Practical Application: Tracking Customer Loyalty Programs & Analyzing Results

Instructor: Amanda Robb

Amanda holds a Masters in Science from Tufts Medical School in Cellular and Molecular Physiology. She has taught high school Biology and Physics for 8 years.

This scenario based activity will help you determine if a company should continue a customer loyalty program. After reading the scenario and analyzing their metrics, you'll use your knowledge to analyze the success of their program.

Customer Loyalty Programs

Do you have any frequent flier accounts? Or maybe you collect hotel points, or stamps for every cup of coffee you buy from your favorite shop? All of these are all examples of customer loyalty programs.

As you read in the lesson Tracking Customer Loyalty Programs & Analyzing Results, customer loyalty programs are reward programs designed to incentivize customers into shopping with a particular company. They can take many forms including frequency-based programs such as buy ten coffees and get one free, or points programs, like airline frequent flier accounts.

But as a business owner, how do you know if your loyalty program is a success? Today, we're going to look at an example of a loyalty program, sample data from their program and analyze if the program is a success or not.


James owns a pizza shop. With lots of other competition in the Italian neighborhood, he decides to start a customer loyalty program to improve his sales. James decides to use a frequency-based program, where customers get a stamp for every pizza they order.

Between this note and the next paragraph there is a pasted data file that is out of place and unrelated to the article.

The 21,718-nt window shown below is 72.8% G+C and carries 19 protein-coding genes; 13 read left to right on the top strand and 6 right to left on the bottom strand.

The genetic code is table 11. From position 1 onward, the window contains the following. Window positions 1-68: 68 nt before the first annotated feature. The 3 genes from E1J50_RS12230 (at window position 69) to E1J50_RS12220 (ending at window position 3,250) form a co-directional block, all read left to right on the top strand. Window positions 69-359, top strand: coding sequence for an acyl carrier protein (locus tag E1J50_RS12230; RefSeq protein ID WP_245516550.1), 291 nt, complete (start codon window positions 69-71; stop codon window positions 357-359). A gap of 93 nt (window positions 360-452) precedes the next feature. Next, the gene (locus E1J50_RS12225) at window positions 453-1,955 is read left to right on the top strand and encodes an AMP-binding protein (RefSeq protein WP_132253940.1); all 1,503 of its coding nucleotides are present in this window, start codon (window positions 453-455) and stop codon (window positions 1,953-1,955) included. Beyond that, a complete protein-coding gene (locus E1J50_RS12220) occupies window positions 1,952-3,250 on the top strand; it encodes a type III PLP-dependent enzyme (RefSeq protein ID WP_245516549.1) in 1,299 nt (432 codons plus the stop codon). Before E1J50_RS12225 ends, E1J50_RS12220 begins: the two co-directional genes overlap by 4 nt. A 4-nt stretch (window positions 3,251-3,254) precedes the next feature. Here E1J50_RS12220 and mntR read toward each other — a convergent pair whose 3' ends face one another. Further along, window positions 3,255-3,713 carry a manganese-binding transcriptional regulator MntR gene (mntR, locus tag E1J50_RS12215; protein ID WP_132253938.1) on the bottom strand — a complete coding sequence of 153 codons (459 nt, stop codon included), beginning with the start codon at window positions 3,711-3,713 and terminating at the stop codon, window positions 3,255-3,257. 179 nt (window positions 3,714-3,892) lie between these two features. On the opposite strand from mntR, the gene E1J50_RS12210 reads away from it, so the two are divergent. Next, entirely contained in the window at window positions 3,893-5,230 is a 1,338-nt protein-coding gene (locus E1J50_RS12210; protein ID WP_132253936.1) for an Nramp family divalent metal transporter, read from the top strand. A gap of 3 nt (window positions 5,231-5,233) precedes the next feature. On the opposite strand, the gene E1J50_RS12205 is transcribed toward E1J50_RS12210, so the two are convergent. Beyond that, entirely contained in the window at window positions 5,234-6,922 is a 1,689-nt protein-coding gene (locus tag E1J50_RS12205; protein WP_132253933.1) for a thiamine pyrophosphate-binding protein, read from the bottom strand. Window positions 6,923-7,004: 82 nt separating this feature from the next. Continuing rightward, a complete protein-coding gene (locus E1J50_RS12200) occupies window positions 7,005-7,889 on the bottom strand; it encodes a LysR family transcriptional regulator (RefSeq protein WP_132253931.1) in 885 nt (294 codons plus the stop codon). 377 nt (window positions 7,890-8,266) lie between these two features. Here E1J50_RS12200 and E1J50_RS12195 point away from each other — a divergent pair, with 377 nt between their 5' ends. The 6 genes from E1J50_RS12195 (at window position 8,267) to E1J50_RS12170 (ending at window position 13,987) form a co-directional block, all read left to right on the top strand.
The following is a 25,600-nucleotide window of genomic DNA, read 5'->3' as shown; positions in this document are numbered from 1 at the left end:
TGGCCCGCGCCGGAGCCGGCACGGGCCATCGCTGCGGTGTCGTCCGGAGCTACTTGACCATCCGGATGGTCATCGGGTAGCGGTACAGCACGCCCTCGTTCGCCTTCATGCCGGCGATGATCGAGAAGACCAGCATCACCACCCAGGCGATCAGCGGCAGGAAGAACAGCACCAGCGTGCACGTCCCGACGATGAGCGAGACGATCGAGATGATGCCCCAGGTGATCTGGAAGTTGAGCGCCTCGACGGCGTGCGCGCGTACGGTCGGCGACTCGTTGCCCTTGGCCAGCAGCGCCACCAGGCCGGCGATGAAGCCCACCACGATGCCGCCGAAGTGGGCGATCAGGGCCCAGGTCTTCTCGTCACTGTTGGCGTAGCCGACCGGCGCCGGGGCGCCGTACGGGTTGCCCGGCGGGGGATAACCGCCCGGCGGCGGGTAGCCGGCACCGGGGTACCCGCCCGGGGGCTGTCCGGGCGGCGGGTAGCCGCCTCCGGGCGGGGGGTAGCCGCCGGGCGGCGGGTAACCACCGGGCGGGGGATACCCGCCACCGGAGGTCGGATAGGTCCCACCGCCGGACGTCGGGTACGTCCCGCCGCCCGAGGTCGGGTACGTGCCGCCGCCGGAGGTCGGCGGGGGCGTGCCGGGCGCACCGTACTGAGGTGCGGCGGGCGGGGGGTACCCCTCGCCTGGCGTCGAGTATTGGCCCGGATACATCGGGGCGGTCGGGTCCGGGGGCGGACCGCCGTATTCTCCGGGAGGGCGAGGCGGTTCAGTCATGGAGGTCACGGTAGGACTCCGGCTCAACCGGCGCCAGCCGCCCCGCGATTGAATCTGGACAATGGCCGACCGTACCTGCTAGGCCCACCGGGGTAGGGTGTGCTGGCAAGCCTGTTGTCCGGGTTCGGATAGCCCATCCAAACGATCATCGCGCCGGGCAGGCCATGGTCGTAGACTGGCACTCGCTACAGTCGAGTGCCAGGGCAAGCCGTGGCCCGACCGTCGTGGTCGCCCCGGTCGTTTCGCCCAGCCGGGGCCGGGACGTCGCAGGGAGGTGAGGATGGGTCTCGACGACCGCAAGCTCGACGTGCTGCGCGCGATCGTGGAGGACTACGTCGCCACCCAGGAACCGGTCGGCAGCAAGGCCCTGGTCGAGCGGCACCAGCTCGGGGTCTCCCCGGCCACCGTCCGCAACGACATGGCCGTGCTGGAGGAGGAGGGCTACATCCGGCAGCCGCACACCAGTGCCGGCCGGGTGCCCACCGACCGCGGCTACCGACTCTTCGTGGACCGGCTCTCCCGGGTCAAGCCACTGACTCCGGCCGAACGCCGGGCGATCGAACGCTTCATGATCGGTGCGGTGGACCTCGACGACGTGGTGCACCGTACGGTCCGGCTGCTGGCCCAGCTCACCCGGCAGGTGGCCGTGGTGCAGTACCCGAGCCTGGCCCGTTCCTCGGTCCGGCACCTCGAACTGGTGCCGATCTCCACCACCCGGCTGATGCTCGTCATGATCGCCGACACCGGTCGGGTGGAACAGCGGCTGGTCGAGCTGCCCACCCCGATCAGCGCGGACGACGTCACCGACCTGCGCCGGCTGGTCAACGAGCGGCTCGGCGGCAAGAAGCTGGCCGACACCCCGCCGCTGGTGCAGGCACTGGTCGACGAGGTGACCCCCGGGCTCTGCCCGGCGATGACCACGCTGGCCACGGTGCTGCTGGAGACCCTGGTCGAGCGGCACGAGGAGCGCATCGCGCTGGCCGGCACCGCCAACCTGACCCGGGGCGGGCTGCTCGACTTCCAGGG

When they order ten pizzas, they get the 11th free. James decides to run the promotion and gives customers a card to keep track of their loyalty status when they come in. He runs the program for six months and collects data each month about how many people are enrolled in the program, how many are actively participating, and the revenue generated by the shop.

The Data

  • Enrollment

James makes sure that everyone that comes in gets a card to keep track of their purchases. Thus, enrollment goes up every month.

Dec Jan Feb March Apr May
Enrollment Numbers 50 100 180 210 300 415
  • Participation Rate

Now, not everyone who gets a card will wind up participating in the program. James tracks how many people are taking advantage of the program by how many free pizzas were awarded each month. This is his marker for how well people are using the program.

Dec Jan Feb March Apr May
Free Pizzas 0 4 5 7 10 12

As we can see in the data, some people are taking advantage of the free pizza deal, but the rewards are distributed slowly. It's possible it takes people some time to earn a free pizza, since they need to buy ten to get the reward. James considers this when he's analyzing the data.

  • Revenue

Now it's time for James to look at the most important metric of the customer loyalty program, the revenue of the pizza shop. He wanted to increase his sales by 5% using the rewards program. Usually he makes $12,000 in profit each month.

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